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Series Preview: Mariners (63-45) vs. Blue Jays (48-59)

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The Mariners host the Blue Jays—and all of Canada—for four-games this weekend.

MLB: Toronto Blue Jays at Oakland Athletics John Hefti-USA TODAY Sports

For the first time since May 17, the Mariners do not hold a playoff spot outright. They enter play today in a virtual tie with the Athletics. It’s as much a result of the Mariners prolonged slump as it is the brilliance of the Athletics over the last few months. They’ll play each other 10 times in the next two months. No matter what happens in the other 40-ish games they’ll play, those 10 games will likely determine the winner of the second Wild Card spot.

At a Glance

Blue Jays Mariners
Blue Jays Mariners
Game 1 Thursday, August 2 | 7:10 pm
TBD RHP Félix Hernández
44% 56%
Game 2 Friday, August 3 | 7:10 pm
LHP Ryan Borucki LHP Marco Gonzales
41% 59%
Game 3 Saturday, August 4 | 7:10 pm
RHP Marco Estrada LHP James Paxton
37% 63%
Game 4 Sunday, August 5 | 1:10 pm
RHP Sam Gaviglio RHP Mike Leake
40% 60%
*Game odds courtesy of FiveThirtyEight (Explainer)

Team Overview

Overview Mariners Blue Jays Edge
Overview Mariners Blue Jays Edge
Batting (wRC+) 102 (8th in AL) 98 (9th in AL) Mariners
Fielding (UZR) -2.9 (11th) -19.2 (14th) Mariners
Starting Pitching (FIP-) 98 (6th) 104 (8th) Mariners
Bullpen (FIP-) 90 (4th) 103 (12th) Mariners

After going 10-13 in July with the least number of runs scored in the majors, the Mariners begin August with a four-game set against the Blue Jays. Like so many of the other middle-class teams in the American League, the Blue Jays have endured their share of bad injury luck and poor performance, pushing them lower and lower in the standings. They entered the year with decent odds to challenge for the second Wild Card spot but quickly saw those odds dwindle to 0% by the beginning of July.

Like the Rangers and the Angels, they were in a weird position at the trade deadline where they weren’t exactly sellers. Sure, they moved J.A. Happ and a number of their relievers, but they also have enough talent on the roster to believe they can just retool this coming offseason. Their biggest looming problem is what to do with Josh Donaldson. He’s a free agent after this season but has dealt with a variety of lower body injuries this season. It’s possible he’ll be an August waiver trade candidate.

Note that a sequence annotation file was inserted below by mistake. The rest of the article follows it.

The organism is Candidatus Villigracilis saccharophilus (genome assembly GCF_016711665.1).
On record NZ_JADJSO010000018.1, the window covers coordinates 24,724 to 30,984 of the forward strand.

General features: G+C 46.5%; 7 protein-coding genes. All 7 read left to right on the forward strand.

Blue Jays Lineup

Player Position Bats PA BABIP wRC+ BsR
Player Position Bats PA BABIP wRC+ BsR
Curtis Granderson RF L 302 0.313 107 -3.2
Randal Grichuk CF R 272 0.240 100 0.0
Justin Smoak 1B S 419 0.305 127 -6.8
Kendrys Morales DH S 319 0.293 108 -1.6
Yangervis Solarte 3B S 445 0.238 86 -6.7
Teoscar Hernández LF R 372 0.296 107 -0.7
Russell Martin C R 281 0.224 91 -2.8
Aledmys Díaz SS R 274 0.248 87 -1.0
Brandon Drury 2B R 74 0.208 43 -1.7

After an extremely slow start to the year, Kendrys Morales has completely turned his season around the last two months. In June and July, he posted a 141 wRC+. He hasn’t really made any adjustments, he’s just finally being rewarded for posting one of the highest hard hit rates in the majors (55.8%). The last time the Mariners faced the Blue Jays, Teoscar Hernández was in the midst of a breakout. His production has slowed down significantly since then. The first two months of the season, he was running a strikeout rate around 22% but it’s jumped up over 30% in the summer months. He managed to post a 130 wRC+ in June because of a .375 BABIP but he cratered in July.

Probable Pitchers

LHP Ryan Borucki

IP K% BB% HR/FB% GB% ERA FIP
IP K% BB% HR/FB% GB% ERA FIP
35 18.3% 7.2% 0.0% 45.5% 2.83 2.51

Pitch Arsenal

Pitch Type Frequency Velocity (mph) Spin Rate (z-score) Whiff+ BIP+
Pitch Type Frequency Velocity (mph) Spin Rate (z-score) Whiff+ BIP+
Sinker 60.7% 92.2 2247 (0.70) 72 116
Changeup 25.2% 84.0 2064 (1.48) 132 101
Slider 14.2% 77.4 2253 (0.01)
Borucki’s slider does not have a large enough sample size for pitch arsenal scores.